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Commentary: Words matter in sexual assault dialogue

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Brooke Grasso, LV Life Editor

Brooke Grasso, LV Life Editor

Every year, an average of 321,500 women are raped or sexually assaulted in the U.S. Around 750,000 teen girls got pregnant last year. Nearly 65 percent of women experienced street harassment in 2014. But there is a notable underlying problem with these statistics. They all place the focus on the women and girls who are affected, instead of emphasizing the men and boys who cause them.

Sexual assault, domestic violence, relationship abuse and other issues are problems that affect women and girls, who make up the vast majority of victims. But these are also men’s and boy’s problems.

Sexual misconduct is often thought of as a women’s issue, allowing men to remove themselves from the conversation. But the moment men tune out dialogues regarding gender issues, because they assume they do not pertain to them, society takes a step back.

To stop violence against women, men must not only listen to the conversation, they should be the central part of it.

By simply changing the way we form our sentences, we can switch from passively focusing on the victim, to actively focusing on the perpetrator.

Our dialogue should start with “he raped her,” not “she was raped.” We should focus on who did the harassing, not who was harassed, or “What was she wearing?” or “How much did she drink?” These are all commonly asked questions when we hear about a woman who was a victim of date rape or sexual assault.

Maybe when we hear “Bob raped Jane at the party” we would be more likely to ask why Bob did this, what was Bob doing and what are his consequences?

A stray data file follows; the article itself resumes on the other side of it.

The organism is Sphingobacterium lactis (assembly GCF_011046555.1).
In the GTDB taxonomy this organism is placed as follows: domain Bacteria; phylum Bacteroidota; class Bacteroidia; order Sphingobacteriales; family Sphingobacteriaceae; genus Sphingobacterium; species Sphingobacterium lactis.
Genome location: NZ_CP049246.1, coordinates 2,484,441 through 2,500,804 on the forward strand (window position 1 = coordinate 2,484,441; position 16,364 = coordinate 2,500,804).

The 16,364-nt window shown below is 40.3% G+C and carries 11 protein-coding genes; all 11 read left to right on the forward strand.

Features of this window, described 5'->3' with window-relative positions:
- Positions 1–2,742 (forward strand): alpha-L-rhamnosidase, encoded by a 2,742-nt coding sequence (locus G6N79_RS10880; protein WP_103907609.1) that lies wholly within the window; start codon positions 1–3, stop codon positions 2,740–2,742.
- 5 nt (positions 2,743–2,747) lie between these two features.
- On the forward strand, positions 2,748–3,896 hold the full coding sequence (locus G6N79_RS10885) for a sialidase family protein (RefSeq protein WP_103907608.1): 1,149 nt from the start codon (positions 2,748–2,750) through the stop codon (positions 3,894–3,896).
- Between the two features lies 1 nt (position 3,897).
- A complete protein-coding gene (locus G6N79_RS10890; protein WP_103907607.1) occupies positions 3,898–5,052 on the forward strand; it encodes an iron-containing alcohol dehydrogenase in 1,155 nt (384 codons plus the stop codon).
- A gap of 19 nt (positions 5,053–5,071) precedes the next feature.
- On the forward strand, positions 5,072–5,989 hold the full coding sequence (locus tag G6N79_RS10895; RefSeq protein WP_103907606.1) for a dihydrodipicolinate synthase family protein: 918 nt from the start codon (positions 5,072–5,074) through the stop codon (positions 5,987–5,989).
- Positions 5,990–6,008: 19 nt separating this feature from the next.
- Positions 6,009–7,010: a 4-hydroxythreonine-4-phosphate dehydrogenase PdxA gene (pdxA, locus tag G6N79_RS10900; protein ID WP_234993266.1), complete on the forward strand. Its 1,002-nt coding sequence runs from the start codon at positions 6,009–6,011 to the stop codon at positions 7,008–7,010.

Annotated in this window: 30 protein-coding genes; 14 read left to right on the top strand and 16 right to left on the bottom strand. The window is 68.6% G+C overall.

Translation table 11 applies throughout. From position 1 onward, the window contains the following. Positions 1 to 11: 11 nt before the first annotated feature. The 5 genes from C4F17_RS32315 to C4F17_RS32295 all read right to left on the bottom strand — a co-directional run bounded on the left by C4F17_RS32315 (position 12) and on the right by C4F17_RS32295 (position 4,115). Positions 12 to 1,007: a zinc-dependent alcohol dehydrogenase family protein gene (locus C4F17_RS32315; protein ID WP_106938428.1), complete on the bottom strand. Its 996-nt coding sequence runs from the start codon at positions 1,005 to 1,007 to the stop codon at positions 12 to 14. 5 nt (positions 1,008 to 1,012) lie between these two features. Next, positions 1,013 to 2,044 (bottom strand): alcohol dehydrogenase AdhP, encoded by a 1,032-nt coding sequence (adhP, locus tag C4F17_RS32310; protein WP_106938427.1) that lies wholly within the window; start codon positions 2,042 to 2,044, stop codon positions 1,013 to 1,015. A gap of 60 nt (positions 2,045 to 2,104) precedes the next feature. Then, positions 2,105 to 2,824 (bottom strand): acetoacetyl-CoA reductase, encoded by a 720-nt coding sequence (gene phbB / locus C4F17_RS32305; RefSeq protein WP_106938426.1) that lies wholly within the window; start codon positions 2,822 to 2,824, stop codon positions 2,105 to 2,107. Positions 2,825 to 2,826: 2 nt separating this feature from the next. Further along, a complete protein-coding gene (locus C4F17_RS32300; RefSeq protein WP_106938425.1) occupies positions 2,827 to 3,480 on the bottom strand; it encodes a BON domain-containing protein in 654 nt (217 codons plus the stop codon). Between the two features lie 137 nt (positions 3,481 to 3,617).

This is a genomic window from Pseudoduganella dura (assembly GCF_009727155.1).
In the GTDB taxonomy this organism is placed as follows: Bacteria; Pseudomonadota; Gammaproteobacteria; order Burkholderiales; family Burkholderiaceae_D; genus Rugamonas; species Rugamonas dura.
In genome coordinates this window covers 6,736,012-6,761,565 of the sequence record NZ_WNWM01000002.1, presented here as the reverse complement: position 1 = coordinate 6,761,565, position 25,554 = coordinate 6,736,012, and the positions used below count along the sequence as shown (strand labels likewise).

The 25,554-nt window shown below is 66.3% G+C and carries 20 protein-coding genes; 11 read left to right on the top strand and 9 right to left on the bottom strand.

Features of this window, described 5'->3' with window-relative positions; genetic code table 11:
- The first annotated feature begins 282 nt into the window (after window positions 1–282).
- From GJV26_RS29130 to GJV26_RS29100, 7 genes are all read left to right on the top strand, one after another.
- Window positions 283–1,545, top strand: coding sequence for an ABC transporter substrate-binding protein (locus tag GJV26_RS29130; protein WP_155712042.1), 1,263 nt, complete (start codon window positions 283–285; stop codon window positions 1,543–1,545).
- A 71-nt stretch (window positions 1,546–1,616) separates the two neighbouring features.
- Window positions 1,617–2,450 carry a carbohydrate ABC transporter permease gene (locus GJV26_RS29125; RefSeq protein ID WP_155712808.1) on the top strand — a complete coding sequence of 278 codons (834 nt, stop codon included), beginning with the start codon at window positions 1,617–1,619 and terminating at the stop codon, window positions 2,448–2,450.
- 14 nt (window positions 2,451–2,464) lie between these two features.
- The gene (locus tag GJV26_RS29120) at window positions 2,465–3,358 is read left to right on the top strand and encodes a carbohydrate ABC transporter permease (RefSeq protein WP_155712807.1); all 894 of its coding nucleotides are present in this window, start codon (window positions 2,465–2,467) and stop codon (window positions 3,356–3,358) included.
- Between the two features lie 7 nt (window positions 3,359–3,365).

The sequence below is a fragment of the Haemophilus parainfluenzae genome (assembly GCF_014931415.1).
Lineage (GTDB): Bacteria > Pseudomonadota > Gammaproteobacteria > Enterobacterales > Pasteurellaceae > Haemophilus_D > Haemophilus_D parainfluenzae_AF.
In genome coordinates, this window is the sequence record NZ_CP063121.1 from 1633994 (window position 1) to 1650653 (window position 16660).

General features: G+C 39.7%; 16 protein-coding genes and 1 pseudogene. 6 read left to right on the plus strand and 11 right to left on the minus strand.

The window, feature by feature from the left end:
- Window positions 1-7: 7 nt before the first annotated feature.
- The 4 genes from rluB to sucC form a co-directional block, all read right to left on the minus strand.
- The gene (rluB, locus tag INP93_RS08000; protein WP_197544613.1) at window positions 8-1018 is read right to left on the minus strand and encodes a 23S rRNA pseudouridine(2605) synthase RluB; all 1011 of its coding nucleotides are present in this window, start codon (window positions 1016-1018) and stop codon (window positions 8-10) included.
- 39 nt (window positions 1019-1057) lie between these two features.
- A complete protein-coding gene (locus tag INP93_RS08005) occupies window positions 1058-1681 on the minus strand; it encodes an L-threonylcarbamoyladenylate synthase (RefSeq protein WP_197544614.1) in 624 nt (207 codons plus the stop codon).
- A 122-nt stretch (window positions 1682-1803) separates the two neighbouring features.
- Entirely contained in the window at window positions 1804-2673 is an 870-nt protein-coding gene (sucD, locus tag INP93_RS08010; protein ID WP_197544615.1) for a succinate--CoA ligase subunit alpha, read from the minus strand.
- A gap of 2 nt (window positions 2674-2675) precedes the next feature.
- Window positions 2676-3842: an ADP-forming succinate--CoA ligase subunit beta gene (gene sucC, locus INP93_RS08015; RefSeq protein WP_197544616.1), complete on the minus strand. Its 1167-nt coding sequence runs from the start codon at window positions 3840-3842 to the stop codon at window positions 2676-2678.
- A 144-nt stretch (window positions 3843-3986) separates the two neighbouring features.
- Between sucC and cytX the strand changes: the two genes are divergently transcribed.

Because the questions that should come after such a horrific event should always focus on consequences, never what a woman could have done to cause or prevent her own rape.

The statistics would instead reflect that 321,500 men rape women every year and society’s questions would become “Why do so many men rape women and girls every year and how do we solve this social problem?” These are the questions that will turn these statistics around. These are the questions to ask instead of what women were doing and thinking at the time of their rape.

Luckily we are at a turning point when women who have been victims of sexual misconduct are speaking up. Society is moving forward, and laws and policies are beginning to reflect this progress. The progress we are making needs to also be highlighted in the language and dialogue we use when describing these heinous crimes.

Journalists and media leaders have the power to shape conversations around gender issues. When writing stories and headlines we must be mindful of how we frame the stories and to lead by example. As members of the media, we should automatically place the focus on the alleged perpetrator instead of the victim.

If we are consistent with the way we speak up on and report these issues, viewers and readers will follow, leading to a hopefully more educated society who will know how to react and respond.

Men who attempt to discredit the progress of brave women who speak out and support victims of sexual abuse and domestic violence are threatened by being held accountable for their actions. Women should not receive backlash for the heroic act of coming forward with their experiences.

If women are considered anti-male, feminazis or liars for fighting the powerful male agenda, it is time to re-evaluate the way society views women.

Brooke Grasso, a senior journalism major, is LV Life editor and online editor for the Campus Times. She can be reached by email at and on Twitter @bgohsnap.

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